California Court of Appeal Invalidates Legislative Amendments to Voter-Approved Drug-Treatment Diversion Initiative
Prop. 36 generally provides that those convicted of drug possession offenses should receive probation with drug treatment, rather than incarceration. It permits amendment by the Legislature only “to further its purposes.” The Court of Appeal identified those purposes as: (1) preexisting public health by expanding treatment for drug addiction and abuse; (2) enhancing public safety by reserving jail cells for violent criminals; and (3) saving money by affording treatment in lieu of incarceration.
Senate Bill 1137 contained provisions permitting incarceration for drug-related probation violations when such a sanction was prohibited by the terms of Prop. 36. The Court of Appeal held that those provisions clearly contravened the public safety and money-saving purposes of Prop. 36 (by reducing the jail space available for violent criminals and increasing the costs incurred in connection with nonviolent drug possession offenders).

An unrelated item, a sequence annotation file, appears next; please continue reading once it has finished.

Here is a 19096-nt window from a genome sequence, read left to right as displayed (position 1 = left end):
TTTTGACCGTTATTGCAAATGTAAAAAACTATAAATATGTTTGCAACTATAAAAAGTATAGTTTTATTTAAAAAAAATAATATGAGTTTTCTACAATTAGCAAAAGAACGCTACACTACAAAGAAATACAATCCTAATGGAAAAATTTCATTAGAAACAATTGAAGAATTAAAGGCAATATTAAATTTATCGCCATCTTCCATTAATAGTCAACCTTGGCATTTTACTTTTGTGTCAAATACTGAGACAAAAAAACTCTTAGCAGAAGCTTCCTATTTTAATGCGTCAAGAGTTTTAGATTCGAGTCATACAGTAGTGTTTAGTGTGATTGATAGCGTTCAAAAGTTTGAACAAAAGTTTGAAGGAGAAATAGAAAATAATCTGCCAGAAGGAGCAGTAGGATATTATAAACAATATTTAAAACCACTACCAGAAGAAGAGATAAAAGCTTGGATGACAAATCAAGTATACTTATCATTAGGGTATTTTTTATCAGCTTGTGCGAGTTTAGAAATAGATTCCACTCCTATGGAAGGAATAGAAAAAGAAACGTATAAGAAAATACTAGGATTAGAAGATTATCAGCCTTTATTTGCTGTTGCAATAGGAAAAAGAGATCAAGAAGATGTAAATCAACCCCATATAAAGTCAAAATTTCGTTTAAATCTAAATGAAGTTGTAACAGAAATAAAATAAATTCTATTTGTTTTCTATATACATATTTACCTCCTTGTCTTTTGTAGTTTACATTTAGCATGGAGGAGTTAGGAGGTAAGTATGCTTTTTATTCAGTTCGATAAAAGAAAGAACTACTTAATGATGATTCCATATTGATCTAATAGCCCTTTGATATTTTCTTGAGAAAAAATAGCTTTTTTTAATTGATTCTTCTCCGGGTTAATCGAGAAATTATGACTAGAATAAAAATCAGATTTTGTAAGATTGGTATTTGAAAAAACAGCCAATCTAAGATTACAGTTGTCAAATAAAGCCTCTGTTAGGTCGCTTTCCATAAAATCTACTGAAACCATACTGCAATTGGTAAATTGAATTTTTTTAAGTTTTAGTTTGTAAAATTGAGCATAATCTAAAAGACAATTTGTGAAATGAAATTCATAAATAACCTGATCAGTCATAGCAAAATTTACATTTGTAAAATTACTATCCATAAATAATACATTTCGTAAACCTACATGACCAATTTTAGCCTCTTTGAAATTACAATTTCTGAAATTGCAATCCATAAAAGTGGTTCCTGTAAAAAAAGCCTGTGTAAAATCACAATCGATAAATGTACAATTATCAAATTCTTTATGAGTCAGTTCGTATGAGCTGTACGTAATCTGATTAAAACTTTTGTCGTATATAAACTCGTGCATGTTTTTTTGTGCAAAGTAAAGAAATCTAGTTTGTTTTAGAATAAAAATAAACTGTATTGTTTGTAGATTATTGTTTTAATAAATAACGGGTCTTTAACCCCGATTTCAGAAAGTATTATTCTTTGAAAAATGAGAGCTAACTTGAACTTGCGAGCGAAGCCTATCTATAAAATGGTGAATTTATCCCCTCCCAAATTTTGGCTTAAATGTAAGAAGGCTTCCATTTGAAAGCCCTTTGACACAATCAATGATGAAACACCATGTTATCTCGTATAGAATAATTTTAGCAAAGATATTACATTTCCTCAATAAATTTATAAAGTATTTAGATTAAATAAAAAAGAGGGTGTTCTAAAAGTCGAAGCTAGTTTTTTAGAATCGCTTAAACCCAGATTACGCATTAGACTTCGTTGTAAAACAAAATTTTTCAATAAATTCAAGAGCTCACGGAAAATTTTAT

By its own terms, Senate Bill 1137's amendments to Prop. 36 are not severable. The unconstitutionality of the drug-related probation violation provisions rendered the balance of senate Bill 1137 inoperative. See: Gardner v. Schwarzenegger, 178 Cal.App.4th 1366 (2009).
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Related legal case
Gardner v. Schwarzenegger
|Cite||178 Cal.App.4th 1366 (2009)|
|Level||State Court of Appeals|